Afghan council postponed, king steps aside

By PAMELA HESS, UPI Pentagon Correspondent

KABUL, Afghanistan, June 10 (UPI) -- After nearly 25 years of war, democracy nearly broke out in Afghanistan on Monday, but was blocked by backroom dealing to prevent former King Mohammed Zahir Shah from emerging as a challenger to Hamid Karzai, head of the current interim government.

Though the details are far from clear, the deal, apparently brokered by the U.S. Embassy in Kabul and first announced by Zalmay Khalilzad, the U.S. special envoy to Afghanistan, means the 87-year-old ex-king will not seek a role in the interim government to be chosen by the loya jirga, or grand council, but will instead support Karzai.


Some delegates and observers reacted angrily to what they saw as U.S. interference.

Last minute confusion over whether Zahir Shah intended to be a candidate for a top position in the new Afghanistan at first led to a two-hour delay of Monday's opening of the loya jirga and then to its postponement until Tuesday.

The traditional assembly of 1,501 delegates from Afghanistan's ethnic groups is supposed to choose a transitional government for 18 months to two years that will draft a new constitution, and hold democratic elections.


Afghan sources at the loya jirga, which is to be held in a huge tent in the Afghan capital, said many delegates felt the highly popular ex-king would probably have had the votes to be chosen for a role in the transitional government, but had been prevented from declaring his candidacy.

These delegates were angered by what they perceived to be a U.S. effort to frontload the loya jirga to ensure that Karzai was reappointed, the sources said. Many delegates from the Pashtun -- Afghanistan's majority ethnic group to which Zahir Shah also belongs -- were threatening to quit the assembly.

Zahir Shah, who was deposed in a bloodless coup in 1973, and until last April lived in exile in Rome, has repeatedly said that he has no intention of trying to restore the monarchy in Afghanistan. But there had been widespread speculation that Shah might take some kind of titular or formal position -- perhaps as head of state.

Then, discussing his future role in a British Broadcasting Corp. interview on the eve of the loya jirga he said, "What the majority decides about the future of Afghanistan and my role, I will accept."

The interview was broadcast in English and Persian -- which is spoken by many in Afghanistan -- and sources said Monday's opening was delayed so that delegates could seek clarification of the king's intentions.


At 8 a.m. instead of the ceremonial opening ceremony including an inaugural speech by Zahir Shah, there was an announcement that the loya jirga had been postponed for two hours, until 10 a.m.

At 3 p.m. the opening was postponed until the following day. At 4 p.m. Zahary Khalilzad at the U.S. embassy in Kabul issued a statement saying in part, "The former king is not a candidate for a position in the transitional authority. He endorses Chairman Karzai."

Two hours later, reporters were summoned to the former royal palace and taken to the well-kept interior garden. The former king was seated on a raised platform with Karzai next to him on one side, and Khalilzad on the other. The king's chief political adviser, Nisser Zia, read his statement.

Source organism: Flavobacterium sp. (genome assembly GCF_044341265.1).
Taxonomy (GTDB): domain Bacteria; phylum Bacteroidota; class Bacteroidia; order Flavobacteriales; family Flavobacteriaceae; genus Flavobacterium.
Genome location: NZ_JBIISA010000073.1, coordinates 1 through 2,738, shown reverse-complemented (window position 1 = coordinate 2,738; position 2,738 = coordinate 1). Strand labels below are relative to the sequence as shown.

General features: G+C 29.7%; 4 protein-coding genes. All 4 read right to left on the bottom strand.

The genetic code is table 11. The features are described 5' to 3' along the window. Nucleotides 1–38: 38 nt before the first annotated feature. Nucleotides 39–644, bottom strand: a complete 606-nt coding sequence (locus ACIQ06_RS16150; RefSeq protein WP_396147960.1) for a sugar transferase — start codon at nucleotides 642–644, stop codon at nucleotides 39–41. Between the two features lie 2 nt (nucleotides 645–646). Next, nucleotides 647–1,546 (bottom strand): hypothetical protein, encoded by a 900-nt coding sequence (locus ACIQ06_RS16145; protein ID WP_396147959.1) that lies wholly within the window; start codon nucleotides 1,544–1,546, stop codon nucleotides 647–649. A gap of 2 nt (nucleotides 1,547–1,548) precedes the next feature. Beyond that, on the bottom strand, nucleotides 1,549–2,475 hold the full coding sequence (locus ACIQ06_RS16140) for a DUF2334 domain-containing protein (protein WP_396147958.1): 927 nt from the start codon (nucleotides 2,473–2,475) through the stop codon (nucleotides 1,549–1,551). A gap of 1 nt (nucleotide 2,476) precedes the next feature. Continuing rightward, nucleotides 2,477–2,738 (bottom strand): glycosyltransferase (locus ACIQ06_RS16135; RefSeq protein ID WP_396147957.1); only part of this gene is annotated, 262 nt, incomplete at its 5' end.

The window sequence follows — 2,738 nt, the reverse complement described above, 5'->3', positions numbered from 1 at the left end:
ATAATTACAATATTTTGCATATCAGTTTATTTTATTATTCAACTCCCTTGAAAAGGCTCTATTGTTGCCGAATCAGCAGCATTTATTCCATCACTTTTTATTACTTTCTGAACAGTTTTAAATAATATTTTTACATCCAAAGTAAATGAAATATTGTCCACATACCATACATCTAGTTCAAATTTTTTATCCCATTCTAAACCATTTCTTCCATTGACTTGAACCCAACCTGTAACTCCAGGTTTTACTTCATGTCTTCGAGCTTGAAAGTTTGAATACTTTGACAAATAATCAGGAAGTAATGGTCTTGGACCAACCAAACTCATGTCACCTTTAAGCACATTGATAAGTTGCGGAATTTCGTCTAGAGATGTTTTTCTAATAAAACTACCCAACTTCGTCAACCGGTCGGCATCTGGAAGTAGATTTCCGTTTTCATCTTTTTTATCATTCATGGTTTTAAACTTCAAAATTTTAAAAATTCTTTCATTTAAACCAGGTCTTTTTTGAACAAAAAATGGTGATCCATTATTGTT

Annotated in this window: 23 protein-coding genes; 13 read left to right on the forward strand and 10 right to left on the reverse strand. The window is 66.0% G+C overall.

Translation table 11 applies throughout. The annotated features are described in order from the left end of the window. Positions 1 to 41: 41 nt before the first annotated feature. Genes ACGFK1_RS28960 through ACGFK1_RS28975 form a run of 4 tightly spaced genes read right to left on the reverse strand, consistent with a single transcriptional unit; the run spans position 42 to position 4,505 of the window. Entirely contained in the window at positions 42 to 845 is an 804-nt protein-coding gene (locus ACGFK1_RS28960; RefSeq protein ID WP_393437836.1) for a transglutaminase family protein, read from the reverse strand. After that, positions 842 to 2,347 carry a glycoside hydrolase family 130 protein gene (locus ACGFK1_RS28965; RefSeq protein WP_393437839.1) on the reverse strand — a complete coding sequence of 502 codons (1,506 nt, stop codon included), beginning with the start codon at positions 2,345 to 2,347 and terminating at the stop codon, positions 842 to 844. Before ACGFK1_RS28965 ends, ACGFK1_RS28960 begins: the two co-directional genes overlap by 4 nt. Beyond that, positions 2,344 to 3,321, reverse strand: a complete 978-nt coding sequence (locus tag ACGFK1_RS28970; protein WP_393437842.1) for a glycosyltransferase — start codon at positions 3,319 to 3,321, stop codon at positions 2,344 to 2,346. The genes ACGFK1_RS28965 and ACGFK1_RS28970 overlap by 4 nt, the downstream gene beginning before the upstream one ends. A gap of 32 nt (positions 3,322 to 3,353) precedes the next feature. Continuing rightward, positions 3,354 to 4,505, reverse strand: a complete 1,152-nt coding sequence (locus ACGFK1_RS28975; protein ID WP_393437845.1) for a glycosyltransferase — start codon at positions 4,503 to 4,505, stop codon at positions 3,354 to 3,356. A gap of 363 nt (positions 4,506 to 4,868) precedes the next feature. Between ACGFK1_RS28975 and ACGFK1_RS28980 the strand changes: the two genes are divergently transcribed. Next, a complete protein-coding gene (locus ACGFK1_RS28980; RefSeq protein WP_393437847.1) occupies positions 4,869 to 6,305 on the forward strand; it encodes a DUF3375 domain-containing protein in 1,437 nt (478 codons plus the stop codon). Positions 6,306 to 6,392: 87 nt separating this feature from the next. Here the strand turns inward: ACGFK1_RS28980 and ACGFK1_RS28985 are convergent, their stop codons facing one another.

The king's statement repeated his assurance that he did not intend to restore the monarchy. Then it went on: "I am not a candidate for any position in the loya jirga. My sole aim is to serve the suffering people of Afghanistan." It concluded by endorsing Karzai's candidacy.

Karzai thanked the former king "very humbly" for his support and said, "I will be as faithful and loyal to (the former king) as I have been in the past," calling him "the king who was the father of this nation, is the father of this nation and will continue to be the father of this nation."


Zahir Shah and Karzai then shook hands. The ex-king himself did not speak and no questions were allowed, but as he departed Karzai told reporters, "It's over now, there was no confusion."

Alex Their, senior analyst on Afghanistan of the International Crisis Group, who is in Kabul, was critical of the way the matter was handled, particularly by the United States. "It was an enormous error," he said.

"What happened today, with the U.S. envoy announcing that the king would not be a candidate...makes it look like the United States is calling the shots -- pulling the strings," he said.

Since U.S. forces ousted the Taliban regime last December, Afghanistan has held to an uneasy peace with Karzai at the helm. The country's various ethnic factions are believed to be awaiting the results of the loya jirga to decide their next move.

Officials at the U.S. embassy told United Press International that the key to the survival of any transitional government would be the future of the three so-called power ministries of Defense, Interior and Intelligence, which control the army, police and intelligence services, respectively.

The U.S. official said they did not want Afghan Defense Minister Mohammad Fahim to lose his position in the transitional government because of his role as the effective leader of the military forces of the Northern Alliance. It is feared that Fahim, who is an ethnic Tajik, might break with Karzai if he loses his position.


The country's Pashtuns would be happy to see Interior Minister Yunus Qanooni go. Qanooni may lose his job, the official said, because his possible departure is not considered potentially divisive.

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